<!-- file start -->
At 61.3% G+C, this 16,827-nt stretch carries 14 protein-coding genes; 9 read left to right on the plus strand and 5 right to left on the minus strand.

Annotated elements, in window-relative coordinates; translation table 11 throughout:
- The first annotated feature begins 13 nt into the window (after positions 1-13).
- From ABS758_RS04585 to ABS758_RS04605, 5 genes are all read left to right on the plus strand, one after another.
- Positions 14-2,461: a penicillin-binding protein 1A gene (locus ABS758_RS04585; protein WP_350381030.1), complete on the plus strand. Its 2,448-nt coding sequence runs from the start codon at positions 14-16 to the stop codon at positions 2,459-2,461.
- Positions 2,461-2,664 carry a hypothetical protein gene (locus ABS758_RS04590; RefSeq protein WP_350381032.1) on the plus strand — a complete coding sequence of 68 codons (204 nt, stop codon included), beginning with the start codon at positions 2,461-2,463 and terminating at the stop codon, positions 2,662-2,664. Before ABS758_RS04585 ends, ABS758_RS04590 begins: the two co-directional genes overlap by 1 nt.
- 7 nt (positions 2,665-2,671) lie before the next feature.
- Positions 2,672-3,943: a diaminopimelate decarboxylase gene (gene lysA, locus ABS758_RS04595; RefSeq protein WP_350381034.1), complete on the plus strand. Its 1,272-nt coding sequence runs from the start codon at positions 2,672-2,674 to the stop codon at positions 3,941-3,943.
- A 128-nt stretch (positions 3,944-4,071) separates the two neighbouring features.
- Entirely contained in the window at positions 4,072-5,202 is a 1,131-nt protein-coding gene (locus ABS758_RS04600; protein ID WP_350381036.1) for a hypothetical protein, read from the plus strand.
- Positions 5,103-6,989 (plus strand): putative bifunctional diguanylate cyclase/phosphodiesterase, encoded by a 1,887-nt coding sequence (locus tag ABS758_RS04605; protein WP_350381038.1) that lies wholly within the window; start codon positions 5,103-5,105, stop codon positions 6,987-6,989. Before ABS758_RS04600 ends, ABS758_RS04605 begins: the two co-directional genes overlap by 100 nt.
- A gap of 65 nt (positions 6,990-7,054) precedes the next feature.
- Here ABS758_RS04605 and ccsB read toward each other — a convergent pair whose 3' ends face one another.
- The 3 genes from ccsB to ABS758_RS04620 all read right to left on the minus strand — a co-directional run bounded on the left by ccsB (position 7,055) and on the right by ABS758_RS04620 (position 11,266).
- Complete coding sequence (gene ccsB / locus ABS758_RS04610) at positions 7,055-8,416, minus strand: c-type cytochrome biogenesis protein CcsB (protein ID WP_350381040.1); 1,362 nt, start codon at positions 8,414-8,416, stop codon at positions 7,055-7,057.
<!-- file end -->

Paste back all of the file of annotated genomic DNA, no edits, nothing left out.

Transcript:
At 61.3% G+C, this 16,827-nt stretch carries 14 protein-coding genes; 9 read left to right on the plus strand and 5 right to left on the minus strand.

Annotated elements, in window-relative coordinates; translation table 11 throughout:
- The first annotated feature begins 13 nt into the window (after positions 1-13).
- From ABS758_RS04585 to ABS758_RS04605, 5 genes are all read left to right on the plus strand, one after another.
- Positions 14-2,461: a penicillin-binding protein 1A gene (locus ABS758_RS04585; protein WP_350381030.1), complete on the plus strand. Its 2,448-nt coding sequence runs from the start codon at positions 14-16 to the stop codon at positions 2,459-2,461.
- Positions 2,461-2,664 carry a hypothetical protein gene (locus ABS758_RS04590; RefSeq protein WP_350381032.1) on the plus strand — a complete coding sequence of 68 codons (204 nt, stop codon included), beginning with the start codon at positions 2,461-2,463 and terminating at the stop codon, positions 2,662-2,664. Before ABS758_RS04585 ends, ABS758_RS04590 begins: the two co-directional genes overlap by 1 nt.
- 7 nt (positions 2,665-2,671) lie before the next feature.
- Positions 2,672-3,943: a diaminopimelate decarboxylase gene (gene lysA, locus ABS758_RS04595; RefSeq protein WP_350381034.1), complete on the plus strand. Its 1,272-nt coding sequence runs from the start codon at positions 2,672-2,674 to the stop codon at positions 3,941-3,943.
- A 128-nt stretch (positions 3,944-4,071) separates the two neighbouring features.
- Entirely contained in the window at positions 4,072-5,202 is a 1,131-nt protein-coding gene (locus ABS758_RS04600; protein ID WP_350381036.1) for a hypothetical protein, read from the plus strand.
- Positions 5,103-6,989 (plus strand): putative bifunctional diguanylate cyclase/phosphodiesterase, encoded by a 1,887-nt coding sequence (locus tag ABS758_RS04605; protein WP_350381038.1) that lies wholly within the window; start codon positions 5,103-5,105, stop codon positions 6,987-6,989. Before ABS758_RS04600 ends, ABS758_RS04605 begins: the two co-directional genes overlap by 100 nt.
- A gap of 65 nt (positions 6,990-7,054) precedes the next feature.
- Here ABS758_RS04605 and ccsB read toward each other — a convergent pair whose 3' ends face one another.
- The 3 genes from ccsB to ABS758_RS04620 all read right to left on the minus strand — a co-directional run bounded on the left by ccsB (position 7,055) and on the right by ABS758_RS04620 (position 11,266).
- Complete coding sequence (gene ccsB / locus ABS758_RS04610) at positions 7,055-8,416, minus strand: c-type cytochrome biogenesis protein CcsB (protein ID WP_350381040.1); 1,362 nt, start codon at positions 8,414-8,416, stop codon at positions 7,055-7,057.